PRAYER: Lord, I pray that you will reveal the roots of self-dependence, the buds of self-righteousness that we are harboring unaware.  Show us how sensible it is to depend upon you.  Empower us in our endeavor to live a life that is killing self-dependence and self-righteousness and glorifies you in all that we do.  I pray this in the precious name of your Son, Jesus Christ. Amen

 

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“BIRDS OF A FEATHER…” – Feb. 29

February 29, 2016

“My sheep hear my voice, and I know them, and they follow me.  I give them eternal life, and they will never perish, and no one will snatch them out of my hand.”  John 10:27

Cowboy_popup-webMy wife and I recently were in a local appliance store.  As we perused our freezer options, a cowboy sauntered in from the back of the store.   I say sauntered because that is exactly how he walked.  His boots making the familiar clack-tap with each step on the hardwood floor.  It seemed like a slow, relaxed echo from a saloon of the old-west.

As I turned, I saw exactly what I expected to see.  The epitome of a cowboy -worn cowboy boots with a little manure clinging to the heel, Wrangler jeans, large belt buckle of rodeo origin, leather vest over a western shirt, a handle-bar mustache, and a dirty black cowboy hat.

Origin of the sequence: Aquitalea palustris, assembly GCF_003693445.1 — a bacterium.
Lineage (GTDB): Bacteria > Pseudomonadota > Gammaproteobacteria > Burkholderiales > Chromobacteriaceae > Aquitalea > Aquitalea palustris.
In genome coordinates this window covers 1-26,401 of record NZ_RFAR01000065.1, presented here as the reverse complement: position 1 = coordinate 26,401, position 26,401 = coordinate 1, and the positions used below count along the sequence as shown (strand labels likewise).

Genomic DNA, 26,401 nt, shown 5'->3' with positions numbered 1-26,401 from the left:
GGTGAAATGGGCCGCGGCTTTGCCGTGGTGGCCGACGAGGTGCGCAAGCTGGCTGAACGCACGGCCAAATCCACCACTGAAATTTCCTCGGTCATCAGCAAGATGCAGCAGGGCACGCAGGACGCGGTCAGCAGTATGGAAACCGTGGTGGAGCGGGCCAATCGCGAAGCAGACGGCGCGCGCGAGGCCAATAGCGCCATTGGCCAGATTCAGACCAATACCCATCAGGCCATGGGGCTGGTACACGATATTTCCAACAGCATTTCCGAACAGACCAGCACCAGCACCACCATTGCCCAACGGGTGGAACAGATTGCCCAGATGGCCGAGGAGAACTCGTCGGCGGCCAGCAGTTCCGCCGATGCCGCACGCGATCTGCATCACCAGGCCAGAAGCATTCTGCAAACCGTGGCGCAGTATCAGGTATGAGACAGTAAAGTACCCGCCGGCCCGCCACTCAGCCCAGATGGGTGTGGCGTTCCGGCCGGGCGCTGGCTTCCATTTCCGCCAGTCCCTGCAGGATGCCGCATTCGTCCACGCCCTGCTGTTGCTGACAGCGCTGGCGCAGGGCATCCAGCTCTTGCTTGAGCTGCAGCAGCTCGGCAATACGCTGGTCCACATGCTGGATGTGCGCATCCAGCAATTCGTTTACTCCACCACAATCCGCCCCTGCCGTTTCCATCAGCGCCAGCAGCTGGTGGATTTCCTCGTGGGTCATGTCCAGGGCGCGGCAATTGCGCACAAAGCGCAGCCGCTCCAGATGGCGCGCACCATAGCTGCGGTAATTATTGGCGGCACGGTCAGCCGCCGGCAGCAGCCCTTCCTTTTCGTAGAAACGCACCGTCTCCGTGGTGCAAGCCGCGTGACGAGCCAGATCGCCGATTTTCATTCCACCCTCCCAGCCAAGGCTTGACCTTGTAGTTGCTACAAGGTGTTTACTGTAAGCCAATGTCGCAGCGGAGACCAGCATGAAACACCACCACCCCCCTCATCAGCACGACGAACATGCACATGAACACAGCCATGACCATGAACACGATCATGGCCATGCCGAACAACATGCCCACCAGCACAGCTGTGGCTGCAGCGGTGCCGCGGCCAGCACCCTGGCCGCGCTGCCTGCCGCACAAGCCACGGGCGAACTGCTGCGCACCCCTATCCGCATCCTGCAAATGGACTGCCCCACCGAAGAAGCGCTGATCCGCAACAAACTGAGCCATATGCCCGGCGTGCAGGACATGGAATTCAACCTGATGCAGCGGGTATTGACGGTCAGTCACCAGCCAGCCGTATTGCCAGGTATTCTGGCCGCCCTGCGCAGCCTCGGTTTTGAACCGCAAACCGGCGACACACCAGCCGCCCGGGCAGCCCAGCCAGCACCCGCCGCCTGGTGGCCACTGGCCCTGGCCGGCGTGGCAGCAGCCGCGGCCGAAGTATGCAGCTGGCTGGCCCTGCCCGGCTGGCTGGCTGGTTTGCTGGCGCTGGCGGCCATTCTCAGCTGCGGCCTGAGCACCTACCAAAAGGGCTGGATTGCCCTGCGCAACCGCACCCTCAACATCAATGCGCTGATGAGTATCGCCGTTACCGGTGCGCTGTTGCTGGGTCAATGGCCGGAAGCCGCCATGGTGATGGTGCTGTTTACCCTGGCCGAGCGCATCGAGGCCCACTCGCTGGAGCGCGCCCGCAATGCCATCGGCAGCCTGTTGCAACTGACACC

I watched him make his transaction and he sounded exactly as I expected.  He talked with the cashier in a slow, western drawl, about the weather, hunting, work to be done, and the superiority of cash to credit cards as he pulled two hundred dollars of twenties from his leather wallet.

“Now, there is a unique individual”, I thought but then I immediately wondered “is he?”  Could he really be my personified ideal of an individual if I knew exactly what he would look and sound like?  He was the epitome of cowboy; that is not unique.

In a society that idealizes the concept of individualism, I see few examples of truly unique individuals.

Consider the labels:   Cowboy Nerd Hipster Poet Biker Goth Academic Artsy Devote Musician

The images associated with these labels that flash through our brains are probably very similar.  There are stereotypes for even those who many consider the most unique of our society.

It seems that there are few truly distinct individuals and I wonder the extent to which any human lives uniquely.  Even the most unique among us still end up in some stereotypical flock.  We often confuse individualism with genius or exceptionalism or independence.  For me, the truly unique individual is the one who lives outside the imposed influence of society in general and his own neighborhood in specific.